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Kent Johnston drawing from years of experience in new role with Panthers

Panthers weight room

Like everyone else, this has been a particularly unusual offseason for Panthers director of player wellness Kent Johnston.

When head coach Matt Rhule hired him earlier this year, Johnston assumed he'd start to get to know players when they returned to begin their offseason program in early April. Instead, he's been limited to select interactions through a screen.

"They meet us over the computer. But as you well know, that's not like knowing somebody," Johnston said in a phone interview this week. "But at the same time, it's the hand you're dealt. You better learn to deal with it and deal with it the best way you can, you know? That's what we're trying to do. We're trying to be proactive and not reactive to what's going on."

With more than two decades of NFL experience, Johnston's role is, as he put it, to oversee what goes on "downstairs" in the Panthers' building.

"Athletic training, being a facilitator for our medical staff of doctors, strength and conditioning, applied science, analytics, nutrition and any coordination that those departments need to have together," Johnston said. "And reporting for those departments to coach Rhule and (general manager) Marty (Hurney) upstairs."

Johnston accumulated more than 20 years of experience as a strength and conditioning coach in the NFL, a journey that included stops in Tampa Bay, Green Bay, Seattle, Cleveland and San Diego. Johnston retired from the league in 2017 but then joined Rhule at Baylor for two seasons.

Johnston, a Central Texas native, had already relocated to the Waco area, and his son, Clay, was a Baylor linebacker. The elder Johnston met with Rhule a couple of times before he signed on to help oversee the program's return-to-play protocols.

"Over that period of time, I really came to respect and trust (Rhule) and just see what an outstanding job he did with the players and obviously the turnaround," Johnston said. "When he took the (Panthers) job, he knew I had some league experience, and he asked me if I wanted to be a part of it. So I said sure, I'm all in."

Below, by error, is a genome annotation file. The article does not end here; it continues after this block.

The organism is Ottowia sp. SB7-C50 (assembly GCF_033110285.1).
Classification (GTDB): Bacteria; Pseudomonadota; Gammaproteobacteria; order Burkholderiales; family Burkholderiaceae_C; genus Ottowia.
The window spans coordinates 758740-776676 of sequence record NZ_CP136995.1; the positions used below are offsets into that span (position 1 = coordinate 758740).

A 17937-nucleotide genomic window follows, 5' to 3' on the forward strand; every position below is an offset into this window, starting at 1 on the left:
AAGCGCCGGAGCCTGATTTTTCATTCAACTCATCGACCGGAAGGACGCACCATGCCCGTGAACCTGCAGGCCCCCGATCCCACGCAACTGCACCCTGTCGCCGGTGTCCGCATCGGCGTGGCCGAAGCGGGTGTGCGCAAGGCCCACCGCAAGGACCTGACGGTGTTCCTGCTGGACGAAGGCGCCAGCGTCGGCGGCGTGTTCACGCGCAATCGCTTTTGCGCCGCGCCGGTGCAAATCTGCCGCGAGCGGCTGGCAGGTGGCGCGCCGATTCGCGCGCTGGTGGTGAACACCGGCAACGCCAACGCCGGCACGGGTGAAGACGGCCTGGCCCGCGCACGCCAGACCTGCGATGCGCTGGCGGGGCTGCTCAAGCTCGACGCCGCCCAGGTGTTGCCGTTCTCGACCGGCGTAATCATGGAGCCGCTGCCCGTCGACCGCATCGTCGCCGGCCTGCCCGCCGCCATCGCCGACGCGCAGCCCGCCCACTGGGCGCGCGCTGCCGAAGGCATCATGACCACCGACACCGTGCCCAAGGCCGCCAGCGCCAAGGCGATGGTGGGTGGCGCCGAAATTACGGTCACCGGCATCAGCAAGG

Now, as Carolina conducts a virtual offseason program, the club isn't doing a virtual workout portion in conjunction with it. But Johnston and the rest of the wellness staff are still making workouts available for players taking part in the voluntary program.

"That's true of probably every team in the NFL, but because of the nature of everything at this point and being voluntary, it's up to them," Johnston said.

To that end, Johnston feels good about the leadership of the staff that's been implemented within his part of the organization.


Andrew Althoff, director of human performance

"He's in charge of our applied sciences," Johnston said. "That's just the IT in football — the GPS units, those instrumentations that are just tools that are part of a bigger toolbox that you use to try to predicate and help guys in terms of their injury risk management."

Kevin King, head athletic trainer

"Kevin was an assistant and has been at Carolina for a number of years," Johnston said. "When we came in, he said he would interview for the head job and, when he did, he just hit a grand slam. As an organization, we saw that we had the best man for the job already in our own building."

Jeremy Scott, strength and conditioning coach

"Jeremy has been with Coach Rhule for years, so they've got a really good working relationship," Johnston said. "And then Jeremy and I have known each other, and there's been a great connection there. Really, Jeremy's a great guy. He's a super human being and he's a good, good coach."

Kate Callaway, director of performance nutrition

"She's in charge of both nutrition in the building and nutrition when we're on the road, and coordinating that with the food services in the various hotels or wherever we'll be, in terms of road games or local hotel," Johnston said. "Her job's a pretty big job, and she does individual consultation with the players on top of that."


So while Johnston and the rest of the staff continue to wait on in-person interaction with players, he's confident they'll be prepared when everyone can return to the building.

"I'm excited about our team," Johnston said. "And obviously, as I said before, the whole goal is to serve those players in helping them be the best they can be."